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Expanding RAM on the Raspberry Pi 2040 (RP2040)

Image Source: nataliajakubcova @ Shutterstock

Dmitry Grinberg, a seasoned tinkerer, wanted to increase the limited RAM capacity of his Raspberry Pi 2040 (RP2040). The board originally came with only 264kb of on-board SRAM. While the chip had the ability to support up to 16MB of off-flash memory via a QSPI bus, it lacked memory mapping capabilities. However, Dmitry found an ingenious workaround by utilizing the XIP (Execute in Place) mode and mapping 8MB of external QSPI RAM into the chip’s address space.

XIP mode allows the RP2040 to retrieve data from an external chip when required and store it in the RP2040 caches mapped at 0x10xxxxxx. It’s important to note that the RP2040 can only perform read and execute operations in XIP mode. To achieve this, Dmitry’s first step was to transfer data from persistent storage to RAM during boot. He accomplished this by using a dual-OR gate IC, an inverter, and two resistors to toggle the nCS pin, which selects between flash and RAM. A first-stage bootloader then copies the program from flash to RAM, sets up XIP mode, and launches a second-stage loader.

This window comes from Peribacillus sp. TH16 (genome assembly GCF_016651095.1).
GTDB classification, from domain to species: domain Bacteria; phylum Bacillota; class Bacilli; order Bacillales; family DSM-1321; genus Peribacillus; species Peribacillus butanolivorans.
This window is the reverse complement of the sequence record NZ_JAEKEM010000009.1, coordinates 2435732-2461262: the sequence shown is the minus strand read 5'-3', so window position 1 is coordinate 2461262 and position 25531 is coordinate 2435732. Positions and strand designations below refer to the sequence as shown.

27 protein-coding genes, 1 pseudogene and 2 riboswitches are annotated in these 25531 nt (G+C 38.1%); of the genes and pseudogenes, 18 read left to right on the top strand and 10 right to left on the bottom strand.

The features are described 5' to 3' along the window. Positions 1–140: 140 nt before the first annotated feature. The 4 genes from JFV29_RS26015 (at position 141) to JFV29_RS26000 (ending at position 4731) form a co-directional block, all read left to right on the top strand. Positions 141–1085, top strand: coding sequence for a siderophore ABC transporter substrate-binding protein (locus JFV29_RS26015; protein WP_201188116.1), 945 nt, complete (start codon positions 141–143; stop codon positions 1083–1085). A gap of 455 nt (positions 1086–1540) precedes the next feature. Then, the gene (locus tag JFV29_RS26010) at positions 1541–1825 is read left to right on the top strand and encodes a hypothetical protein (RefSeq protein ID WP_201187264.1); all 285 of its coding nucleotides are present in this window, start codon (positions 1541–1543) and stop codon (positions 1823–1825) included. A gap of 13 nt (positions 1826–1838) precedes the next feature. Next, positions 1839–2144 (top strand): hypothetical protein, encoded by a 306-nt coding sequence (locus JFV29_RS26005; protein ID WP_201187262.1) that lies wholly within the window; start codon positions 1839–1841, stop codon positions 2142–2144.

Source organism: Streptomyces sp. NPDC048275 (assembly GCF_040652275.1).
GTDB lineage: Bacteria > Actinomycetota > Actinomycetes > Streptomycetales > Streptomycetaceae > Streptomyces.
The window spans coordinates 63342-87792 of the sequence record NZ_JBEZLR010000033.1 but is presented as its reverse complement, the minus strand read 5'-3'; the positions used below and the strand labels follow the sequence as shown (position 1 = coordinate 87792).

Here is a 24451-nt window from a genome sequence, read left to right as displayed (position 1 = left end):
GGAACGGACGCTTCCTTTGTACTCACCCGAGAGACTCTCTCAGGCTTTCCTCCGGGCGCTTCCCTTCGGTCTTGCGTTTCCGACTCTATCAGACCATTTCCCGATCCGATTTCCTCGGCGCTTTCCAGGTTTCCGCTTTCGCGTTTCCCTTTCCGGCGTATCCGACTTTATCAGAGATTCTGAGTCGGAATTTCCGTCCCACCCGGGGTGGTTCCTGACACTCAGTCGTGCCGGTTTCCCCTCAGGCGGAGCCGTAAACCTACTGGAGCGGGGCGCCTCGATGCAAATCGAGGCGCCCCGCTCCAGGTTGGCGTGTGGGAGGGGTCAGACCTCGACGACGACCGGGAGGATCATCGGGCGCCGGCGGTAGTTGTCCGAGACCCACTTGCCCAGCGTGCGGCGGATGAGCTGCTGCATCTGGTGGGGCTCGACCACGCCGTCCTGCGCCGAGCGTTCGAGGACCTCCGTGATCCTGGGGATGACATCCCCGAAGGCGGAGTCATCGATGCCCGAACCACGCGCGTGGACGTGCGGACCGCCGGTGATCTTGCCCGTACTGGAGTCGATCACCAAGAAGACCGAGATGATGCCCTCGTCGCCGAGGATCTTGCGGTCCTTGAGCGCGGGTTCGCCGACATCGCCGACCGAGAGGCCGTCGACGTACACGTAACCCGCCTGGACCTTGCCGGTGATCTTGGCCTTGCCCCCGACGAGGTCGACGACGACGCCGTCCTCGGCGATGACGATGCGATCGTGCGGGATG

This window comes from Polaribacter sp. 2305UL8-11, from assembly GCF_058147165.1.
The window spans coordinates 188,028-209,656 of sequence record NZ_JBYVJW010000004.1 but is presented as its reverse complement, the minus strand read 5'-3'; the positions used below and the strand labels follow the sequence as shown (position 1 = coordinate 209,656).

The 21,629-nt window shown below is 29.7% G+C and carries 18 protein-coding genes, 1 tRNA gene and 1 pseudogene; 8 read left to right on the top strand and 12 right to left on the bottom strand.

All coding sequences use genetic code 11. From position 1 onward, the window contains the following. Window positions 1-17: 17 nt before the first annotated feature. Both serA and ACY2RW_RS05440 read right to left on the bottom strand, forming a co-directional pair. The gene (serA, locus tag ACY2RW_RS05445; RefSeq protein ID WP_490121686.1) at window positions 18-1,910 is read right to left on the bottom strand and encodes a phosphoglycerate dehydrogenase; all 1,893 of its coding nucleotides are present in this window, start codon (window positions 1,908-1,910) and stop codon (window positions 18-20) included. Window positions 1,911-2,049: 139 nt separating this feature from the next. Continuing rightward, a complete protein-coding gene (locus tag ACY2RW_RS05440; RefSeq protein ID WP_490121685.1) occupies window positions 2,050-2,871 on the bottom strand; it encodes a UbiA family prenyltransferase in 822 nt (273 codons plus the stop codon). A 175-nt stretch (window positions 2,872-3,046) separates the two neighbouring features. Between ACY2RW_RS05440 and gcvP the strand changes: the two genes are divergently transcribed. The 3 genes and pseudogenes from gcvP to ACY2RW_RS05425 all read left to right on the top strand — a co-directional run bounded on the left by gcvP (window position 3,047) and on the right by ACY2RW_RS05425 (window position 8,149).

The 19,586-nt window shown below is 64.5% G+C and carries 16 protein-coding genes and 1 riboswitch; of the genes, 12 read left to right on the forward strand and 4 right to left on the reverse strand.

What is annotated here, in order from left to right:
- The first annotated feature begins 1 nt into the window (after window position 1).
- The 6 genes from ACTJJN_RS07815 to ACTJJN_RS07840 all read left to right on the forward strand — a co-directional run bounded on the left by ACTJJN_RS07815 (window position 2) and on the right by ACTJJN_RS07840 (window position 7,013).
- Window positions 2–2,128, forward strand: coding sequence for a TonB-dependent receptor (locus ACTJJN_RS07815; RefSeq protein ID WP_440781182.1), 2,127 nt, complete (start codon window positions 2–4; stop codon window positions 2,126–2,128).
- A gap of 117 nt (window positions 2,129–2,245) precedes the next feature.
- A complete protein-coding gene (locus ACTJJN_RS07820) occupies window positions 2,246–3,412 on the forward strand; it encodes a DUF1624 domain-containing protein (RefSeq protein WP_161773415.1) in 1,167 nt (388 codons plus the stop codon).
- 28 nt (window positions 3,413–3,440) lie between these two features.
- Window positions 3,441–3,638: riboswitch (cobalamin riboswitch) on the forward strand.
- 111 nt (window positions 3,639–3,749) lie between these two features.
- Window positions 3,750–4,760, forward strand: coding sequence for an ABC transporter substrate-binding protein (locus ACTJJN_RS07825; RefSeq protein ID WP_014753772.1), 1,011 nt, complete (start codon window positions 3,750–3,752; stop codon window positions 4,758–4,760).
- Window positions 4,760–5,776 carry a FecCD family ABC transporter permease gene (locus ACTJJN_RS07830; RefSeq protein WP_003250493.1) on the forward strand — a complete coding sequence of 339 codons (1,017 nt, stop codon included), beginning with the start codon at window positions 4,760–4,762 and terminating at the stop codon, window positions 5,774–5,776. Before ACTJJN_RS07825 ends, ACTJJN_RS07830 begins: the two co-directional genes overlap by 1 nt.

Of course, there were some obstacles along the way. The RP2040’s GPIO IP block doesn’t reset properly, causing the nCS pin to fail in reverting to selecting flash after a reset. However, Dmitry overcame this issue by utilizing an I2C IO expander to control the pin as desired.

The next hurdle was writing changes back to RAM when the cache was flushed. Dmitry addressed this challenge by leveraging the Memory Protection Unit (MPU). Typically, writing to 0x10xxxxxx would flush the cache line, but by marking that region as read-only, the MPU could trigger a hard fault when a write occurs. The fault handler emulates the write instruction and flushes the cache line. Though it may seem straightforward at a high level, ARMv6M has 127 different types of write instructions, making performance a significant concern. Fortunately, Dmitry achieved an impressive 36 Mbit/s clock rate for the memcpy function, making it a practical solution despite the challenges.

Dmitry has graciously made his groundbreaking code available for download on his website under the BSD-2 license. This allows others to explore the potential of utilizing a large amount of RAM on the RP2040 microcontroller. This innovative approach opens up numerous creative possibilities. While this may not be the first emulator developed for the RP2040, the partial ARMv6 emulation makes it an impressive achievement, as seen in this RISC-V emulator.

Image Source: nataliajakubcova @ Shutterstock

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